Using CSS Modules with Angular, TypeScript and Bootstrap

posted on 21 February 2018 in programming

CSS is simultaneously both the simplest and hardest programming language at once. What could be simpler than selectors, properties and values? And yet how quickly can CSS become an overwhelming mess, paralyzing unsuspecting developers who are too afraid to change a style because it’s hard to find and test all it’s usages, so they just add another style to the mess.

CSS Modules aims to alleviate a lot of these problems by scoping styles to a specific component, so other page styles won’t conflict with your component and your styles won’t leak onto other areas of the page.

Read Article

Faster AngularJS tests using the component driver pattern

posted on 13 February 2018 in programming

When writing tests I prefer to test multiple functions and their interactions at once, rather than constraining a test to a single function or unit. This ensures that the test operates in more realistic way, and avoids maintaining unnecessary tests over code paths that can’t be reached.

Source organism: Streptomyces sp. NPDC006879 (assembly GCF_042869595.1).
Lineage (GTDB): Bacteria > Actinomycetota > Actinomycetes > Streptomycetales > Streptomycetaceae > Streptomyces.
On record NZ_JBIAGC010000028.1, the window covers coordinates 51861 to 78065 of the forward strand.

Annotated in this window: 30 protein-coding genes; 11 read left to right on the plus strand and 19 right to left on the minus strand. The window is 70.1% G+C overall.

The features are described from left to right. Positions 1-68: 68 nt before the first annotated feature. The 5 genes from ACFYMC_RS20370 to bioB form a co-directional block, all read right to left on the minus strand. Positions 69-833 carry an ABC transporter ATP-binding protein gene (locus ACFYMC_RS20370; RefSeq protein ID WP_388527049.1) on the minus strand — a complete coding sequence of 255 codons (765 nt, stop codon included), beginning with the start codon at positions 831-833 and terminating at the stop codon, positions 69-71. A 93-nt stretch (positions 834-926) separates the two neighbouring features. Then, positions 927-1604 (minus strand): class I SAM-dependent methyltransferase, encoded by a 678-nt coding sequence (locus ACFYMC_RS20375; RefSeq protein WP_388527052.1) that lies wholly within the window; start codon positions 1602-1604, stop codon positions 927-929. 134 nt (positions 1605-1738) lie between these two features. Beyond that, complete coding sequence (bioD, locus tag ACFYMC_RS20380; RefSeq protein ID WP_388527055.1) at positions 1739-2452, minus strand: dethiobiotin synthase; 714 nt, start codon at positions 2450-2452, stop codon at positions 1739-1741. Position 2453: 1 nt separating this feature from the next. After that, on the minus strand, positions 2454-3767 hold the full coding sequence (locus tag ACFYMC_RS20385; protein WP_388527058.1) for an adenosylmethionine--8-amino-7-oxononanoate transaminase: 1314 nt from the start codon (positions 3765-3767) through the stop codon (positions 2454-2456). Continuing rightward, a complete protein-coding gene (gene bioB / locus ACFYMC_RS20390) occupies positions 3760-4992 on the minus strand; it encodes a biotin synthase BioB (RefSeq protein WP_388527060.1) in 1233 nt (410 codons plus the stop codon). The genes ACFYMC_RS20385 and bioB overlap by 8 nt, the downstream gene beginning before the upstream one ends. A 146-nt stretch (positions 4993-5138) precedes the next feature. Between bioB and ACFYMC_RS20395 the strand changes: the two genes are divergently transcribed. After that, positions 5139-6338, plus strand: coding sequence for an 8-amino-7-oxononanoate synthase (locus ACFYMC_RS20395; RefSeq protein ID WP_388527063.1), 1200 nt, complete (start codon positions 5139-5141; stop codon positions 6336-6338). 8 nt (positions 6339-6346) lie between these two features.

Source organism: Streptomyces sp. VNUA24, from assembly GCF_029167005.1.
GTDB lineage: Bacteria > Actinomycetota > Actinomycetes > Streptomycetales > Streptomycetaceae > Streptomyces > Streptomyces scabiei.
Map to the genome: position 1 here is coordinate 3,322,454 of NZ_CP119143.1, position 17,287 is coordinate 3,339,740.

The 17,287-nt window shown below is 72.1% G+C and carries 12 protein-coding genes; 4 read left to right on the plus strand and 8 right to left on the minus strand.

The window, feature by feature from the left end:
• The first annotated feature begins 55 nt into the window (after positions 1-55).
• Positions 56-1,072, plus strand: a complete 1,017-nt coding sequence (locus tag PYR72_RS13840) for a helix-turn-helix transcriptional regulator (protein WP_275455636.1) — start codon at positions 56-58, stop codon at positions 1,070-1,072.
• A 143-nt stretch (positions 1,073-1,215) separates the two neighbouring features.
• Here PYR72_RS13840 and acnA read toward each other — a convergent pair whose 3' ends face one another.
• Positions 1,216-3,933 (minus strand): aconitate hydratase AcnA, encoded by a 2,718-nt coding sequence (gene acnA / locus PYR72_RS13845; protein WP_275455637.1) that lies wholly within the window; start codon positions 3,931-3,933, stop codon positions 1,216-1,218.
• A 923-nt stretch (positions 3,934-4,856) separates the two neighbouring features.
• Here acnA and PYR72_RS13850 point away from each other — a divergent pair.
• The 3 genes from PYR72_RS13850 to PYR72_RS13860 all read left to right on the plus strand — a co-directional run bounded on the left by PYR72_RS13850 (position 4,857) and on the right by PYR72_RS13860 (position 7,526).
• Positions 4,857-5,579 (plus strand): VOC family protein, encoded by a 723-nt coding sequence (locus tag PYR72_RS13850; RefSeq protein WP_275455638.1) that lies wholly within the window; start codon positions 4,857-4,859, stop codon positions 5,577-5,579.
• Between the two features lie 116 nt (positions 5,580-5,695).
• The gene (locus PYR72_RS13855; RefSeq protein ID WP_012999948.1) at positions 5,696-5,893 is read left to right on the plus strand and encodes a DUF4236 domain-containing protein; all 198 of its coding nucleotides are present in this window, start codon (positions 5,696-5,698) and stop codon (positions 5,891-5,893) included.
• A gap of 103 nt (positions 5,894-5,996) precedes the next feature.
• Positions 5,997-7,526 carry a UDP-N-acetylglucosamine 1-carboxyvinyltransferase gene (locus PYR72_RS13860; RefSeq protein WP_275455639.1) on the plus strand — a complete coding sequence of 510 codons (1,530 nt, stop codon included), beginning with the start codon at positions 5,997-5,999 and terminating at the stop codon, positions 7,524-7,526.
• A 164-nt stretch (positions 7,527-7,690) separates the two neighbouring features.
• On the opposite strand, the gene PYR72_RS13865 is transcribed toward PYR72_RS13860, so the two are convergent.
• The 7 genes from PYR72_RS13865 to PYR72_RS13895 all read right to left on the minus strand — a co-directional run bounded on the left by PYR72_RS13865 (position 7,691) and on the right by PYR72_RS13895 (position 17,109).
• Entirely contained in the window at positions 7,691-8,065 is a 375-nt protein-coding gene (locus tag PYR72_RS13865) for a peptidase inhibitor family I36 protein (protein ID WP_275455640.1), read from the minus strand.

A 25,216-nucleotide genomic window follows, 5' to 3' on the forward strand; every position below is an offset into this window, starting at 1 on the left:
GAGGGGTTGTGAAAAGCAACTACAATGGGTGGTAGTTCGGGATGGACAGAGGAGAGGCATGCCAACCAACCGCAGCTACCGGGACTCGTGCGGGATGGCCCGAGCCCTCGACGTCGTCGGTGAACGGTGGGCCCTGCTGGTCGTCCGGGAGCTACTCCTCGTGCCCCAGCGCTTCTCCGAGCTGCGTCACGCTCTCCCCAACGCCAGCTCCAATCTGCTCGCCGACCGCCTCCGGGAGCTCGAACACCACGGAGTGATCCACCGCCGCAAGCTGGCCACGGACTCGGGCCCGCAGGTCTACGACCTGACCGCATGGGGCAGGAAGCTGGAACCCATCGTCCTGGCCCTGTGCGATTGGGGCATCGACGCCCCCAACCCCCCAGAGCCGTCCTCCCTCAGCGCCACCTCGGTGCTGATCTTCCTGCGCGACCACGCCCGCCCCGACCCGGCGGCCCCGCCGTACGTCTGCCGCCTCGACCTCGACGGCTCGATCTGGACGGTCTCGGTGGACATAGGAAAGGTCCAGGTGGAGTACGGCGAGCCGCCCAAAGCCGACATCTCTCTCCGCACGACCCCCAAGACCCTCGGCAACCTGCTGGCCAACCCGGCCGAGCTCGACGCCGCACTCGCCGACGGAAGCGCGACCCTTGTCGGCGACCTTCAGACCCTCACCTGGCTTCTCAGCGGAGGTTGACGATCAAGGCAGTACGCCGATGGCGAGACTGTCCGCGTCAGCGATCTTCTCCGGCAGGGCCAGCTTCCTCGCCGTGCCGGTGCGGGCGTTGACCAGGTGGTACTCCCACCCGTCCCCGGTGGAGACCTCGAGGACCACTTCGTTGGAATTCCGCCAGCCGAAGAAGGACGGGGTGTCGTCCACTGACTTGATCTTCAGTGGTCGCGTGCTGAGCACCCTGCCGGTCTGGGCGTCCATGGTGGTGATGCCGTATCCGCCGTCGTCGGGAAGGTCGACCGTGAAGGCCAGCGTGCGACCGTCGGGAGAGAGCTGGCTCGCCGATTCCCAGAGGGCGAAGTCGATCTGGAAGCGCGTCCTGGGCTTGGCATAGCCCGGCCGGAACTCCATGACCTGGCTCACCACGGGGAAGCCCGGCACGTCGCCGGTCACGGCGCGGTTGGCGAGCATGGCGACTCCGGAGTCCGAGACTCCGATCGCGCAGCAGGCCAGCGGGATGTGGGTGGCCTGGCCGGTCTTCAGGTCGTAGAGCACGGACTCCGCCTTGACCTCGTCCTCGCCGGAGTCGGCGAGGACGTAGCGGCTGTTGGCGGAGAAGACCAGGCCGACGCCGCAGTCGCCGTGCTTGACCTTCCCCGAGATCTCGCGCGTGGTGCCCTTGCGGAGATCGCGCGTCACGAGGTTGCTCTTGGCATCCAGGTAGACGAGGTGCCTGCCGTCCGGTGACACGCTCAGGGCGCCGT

Protractor e2e tests for AngularJS interact directly with the DOM and usually provide more value than unit tests. I’m not interested in whether a controller behaves a certain way, I’m more interested in what happens when a user clicks a certain button on a page. But protractor tests are slow. In the largest AngularJS project I manage, there are over 300 protractor tests that take up to 15 minutes to complete, that’s a very slow feedback loop. In order to bring the test time down I’m turning back to AngularJS unit tests, using the component driver pattern to still inspect and interact with DOM elements.

Read Article

Write AngularJS like it's 2018

posted on 07 February 2018 in programming

When React became mainstream it changed the way we thought about writing single page JavaScript applications, it promoted readability and maintainability over abstracting complex interactions. These principles resonated with the JavaScript community and influenced the development of Angular, unfortunately many of us are still stuck maintaining AngularJS (Angular 1.x) apps that are growing ever more complex.

This post presents 9 tips for writing better AngularJS based on more modern principles. These tips are the distilled learnings from working with a team of developers managing an AngularJS app over the last 3 years that has grown to over 25,000 lines of Angular.

Read Article

Vanilla MVVM for Xamarin Forms

posted on 19 December 2017 in programming

Want to do MVVM without the frameworks? Xamarin Forms provides everything we need to implement the pattern and make our ViewModels testable.

Note that some naming, patterns and code have been borrowed from the excellent FreshMVVM framework. This is a great lightweight framework to get started with if you don’t want to roll your own.

Simply put, MVVM helps us to abstract any UI logic out of the View and into a ViewModel to make it testable, while the data and business logic remains in the Model.